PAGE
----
Currently we are looking to partner with a school in order to use the soup production and sale process as part of an educational program. This soup program is community oriented, sustainable and provides a long term food solution to the public.
Letting People Be Heard
In 2015 the Toronto Poverty Reduction Strategy was passed during a city council meeting. The goal of the strategy is to address immediate needs such as housing, transportation and food insecurity. I was able to attend a meeting regarding the strategy with NYH Board Chair, Kerry Mitchell to share the perspective of our clients with the mayor and city council. While we work very hard to advocate on behalf of our clients, we also want to establish processes and forums for clients to advocate on their own behalf and share their stories with our city’s decision makers.
This year we are putting together a Speaker’s Bureau within the North York Harvest Food Bank network. This will enable individuals that are experiencing poverty or living in poverty and using programs such as food banks to have their voice be heard as well as amplify the collective voice of our clients. We hope that this program will educate our community and provide more insight into the lives of those we serve.
I am truly looking forward to what we have in store for the upcoming year!
What most interests you about these subjects? Is there something else that we’re missing? Want to get involved? Let YOUR voice be heard and let me know by dropping me an email at firstname.lastname@example.org
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Toronto is our home town. If you’re like me, whenever you speak with people from outside the city, it can be hard not to get swept up in the positives. We love the city’s history, cultural vibrancy and diversity. Some days I wonder if I could ever live anywhere else. However, we’ve probably romanticized our city. Toronto has a darker side, serious problems that are too easy to ignore.
Last week you might have notice that the city of Toronto released TO Prosperity, a comprehensive poverty reduction strategy. In the introduction, Deputy Mayor Pam Mcconnell wrote openly about how, despite Toronto’s reputation as a prosperous city and a centre of economic growth, our poverty problem has become impossible to ignore. 1/4 of Toronto’s children live in poverty. So do 46% of new comers to Canada, 33% of racialized groups, and 30% of people with disabilities.
“This inequality is simply unacceptable. Toronto can do better”, wrote Mcconnell.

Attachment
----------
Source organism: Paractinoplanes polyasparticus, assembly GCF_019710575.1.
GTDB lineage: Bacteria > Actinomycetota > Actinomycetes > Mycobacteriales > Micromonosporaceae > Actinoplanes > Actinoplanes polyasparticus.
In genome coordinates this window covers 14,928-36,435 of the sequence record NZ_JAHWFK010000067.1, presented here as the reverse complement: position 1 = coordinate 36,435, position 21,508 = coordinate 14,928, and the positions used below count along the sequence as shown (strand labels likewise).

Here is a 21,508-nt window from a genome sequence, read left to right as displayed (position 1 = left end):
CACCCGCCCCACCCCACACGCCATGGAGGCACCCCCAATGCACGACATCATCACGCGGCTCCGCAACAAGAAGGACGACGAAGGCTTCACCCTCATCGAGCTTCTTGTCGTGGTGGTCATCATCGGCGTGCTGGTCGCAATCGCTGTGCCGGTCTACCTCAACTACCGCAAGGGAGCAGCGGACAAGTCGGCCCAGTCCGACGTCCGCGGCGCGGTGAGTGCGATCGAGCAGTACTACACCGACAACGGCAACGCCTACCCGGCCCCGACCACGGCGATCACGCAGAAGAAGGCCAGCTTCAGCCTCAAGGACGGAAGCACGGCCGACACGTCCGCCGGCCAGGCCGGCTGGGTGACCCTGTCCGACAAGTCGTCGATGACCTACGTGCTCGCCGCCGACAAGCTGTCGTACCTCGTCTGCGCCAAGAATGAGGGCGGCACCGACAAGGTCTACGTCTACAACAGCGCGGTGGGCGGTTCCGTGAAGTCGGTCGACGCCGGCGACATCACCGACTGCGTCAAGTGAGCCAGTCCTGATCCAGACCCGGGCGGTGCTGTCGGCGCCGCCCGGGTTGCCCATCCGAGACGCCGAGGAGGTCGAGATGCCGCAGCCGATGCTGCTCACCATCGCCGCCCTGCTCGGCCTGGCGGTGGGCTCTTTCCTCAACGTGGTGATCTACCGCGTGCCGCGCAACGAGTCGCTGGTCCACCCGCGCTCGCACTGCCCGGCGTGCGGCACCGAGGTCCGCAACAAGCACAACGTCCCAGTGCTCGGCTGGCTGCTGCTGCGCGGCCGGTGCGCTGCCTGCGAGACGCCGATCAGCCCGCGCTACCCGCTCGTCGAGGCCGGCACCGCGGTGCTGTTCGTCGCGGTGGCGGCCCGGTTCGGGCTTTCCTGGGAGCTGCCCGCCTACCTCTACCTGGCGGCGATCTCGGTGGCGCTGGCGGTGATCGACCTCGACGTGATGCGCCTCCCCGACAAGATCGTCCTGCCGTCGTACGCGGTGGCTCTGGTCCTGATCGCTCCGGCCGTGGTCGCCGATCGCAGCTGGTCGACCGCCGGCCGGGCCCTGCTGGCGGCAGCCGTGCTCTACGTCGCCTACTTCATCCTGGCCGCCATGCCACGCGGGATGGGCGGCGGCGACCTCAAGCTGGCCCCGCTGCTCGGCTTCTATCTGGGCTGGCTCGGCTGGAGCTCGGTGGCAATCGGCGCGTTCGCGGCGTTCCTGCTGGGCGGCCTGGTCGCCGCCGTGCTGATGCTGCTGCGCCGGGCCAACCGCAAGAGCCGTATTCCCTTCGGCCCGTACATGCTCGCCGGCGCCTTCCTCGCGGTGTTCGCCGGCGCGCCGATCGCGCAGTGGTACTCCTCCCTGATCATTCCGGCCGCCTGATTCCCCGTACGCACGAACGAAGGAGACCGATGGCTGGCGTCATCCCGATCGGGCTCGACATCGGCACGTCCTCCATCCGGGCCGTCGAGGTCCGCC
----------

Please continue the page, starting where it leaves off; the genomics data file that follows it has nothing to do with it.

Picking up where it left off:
As the primary food bank for northern Toronto, we whole heartedly agree with this statement. I know you do too! Everyday at North York Harvest we witness the impact of poverty in our communities, and strategize about how, together, we can continue to make improvements. We’re lucky to know that we can rely on your donations to help put food on our neighbour’s tables, but at the same time, we know that for things to truly get better we need a serious commitment from our city’s government to address the growing poverty in our communities. TO Prosperity is a step in the right direction.
As you probably know, a major contributor to the city’s poverty is lack of access to affordable and healthy food. It’s no secret that a plentiful and nutritious diet leads to healthier kids, more productive adults, and stronger communities. Yet in many of the city’s neighbourhoods, good food is very hard to come by. Since 2008 Toronto’s inner suburbs have seen a 38% increase in food bank visits, with over 1 million visits a year. It’s an alarming number, and one that might have you asking, ‘In a wealthy city like Toronto, with so much food available, why are so many people going without?’
Well, the problem isn’t so much that the food isn’t there, but that it’s unavailable to so many of our neighbours. Farmer’s markets, grocery stores and restaurants are all abundant in TO, but their prices have become so high that they exclude a large part of the city’s community members. Markets and sources of fresh produce also tend to avoid low income neighbourhoods, leading to large urban areas referred to as “food deserts”. To sum it up, the problem isn’t a lack of food, but a lack of income.
To combat this, the committee has put forward some recommendations and actions aimed at bringing healthy and affordable food into Toronto’s less prosperous neighbourhoods. If you haven’t had a chance to look through them yet, take a look, and then head on to Twitter – Do you agree? Is it enough? What else can we do?
Some of the key actions that stuck out to us will seek to:
“Develop mechanisms that make it easy and cost-effective for community agencies and schools to procure healthy food.” – 11.1
“Encourage local markets in public spaces, and open civic land and spaces to host food markets.” – 11.4
“Support mechanisms to increase student nutrition programs in collaboration with school boards.” – 11.6
“Remove barriers (zoning, licensing, planning) to maximize urban agriculture and food production on public and private space and land.” – 12.1
“Create clear policies that support the 30 development of community kitchens, outdoor bake ovens, community cooking classes and other food-oriented activities that support social cohesion and food access, and create economic opportunities.” – 12.3
In particular, action 10.3 – “Support food banks to improve the quality of their food stock, provide culturally specific food, and increase access and eligibility to food for people in need”, really struck a chord with our team.
Your generous donations keep food in our neighbour’s cupboards stocked, but as the demand continues to grow, we’re constantly striving to improve the quality of our services, by providing a greater quantity of fresh and culturally specific food options. We recently invested in a new fridge triple the size our old one, and a freezer double the size of our old one, allowing us to accept and distribute more of your fresh produce and food donations. This means that, this month, a young child gets to bring nutritious lunch to camp, or a new Canadian family will get to enjoy seasonal local produce around the dinner table.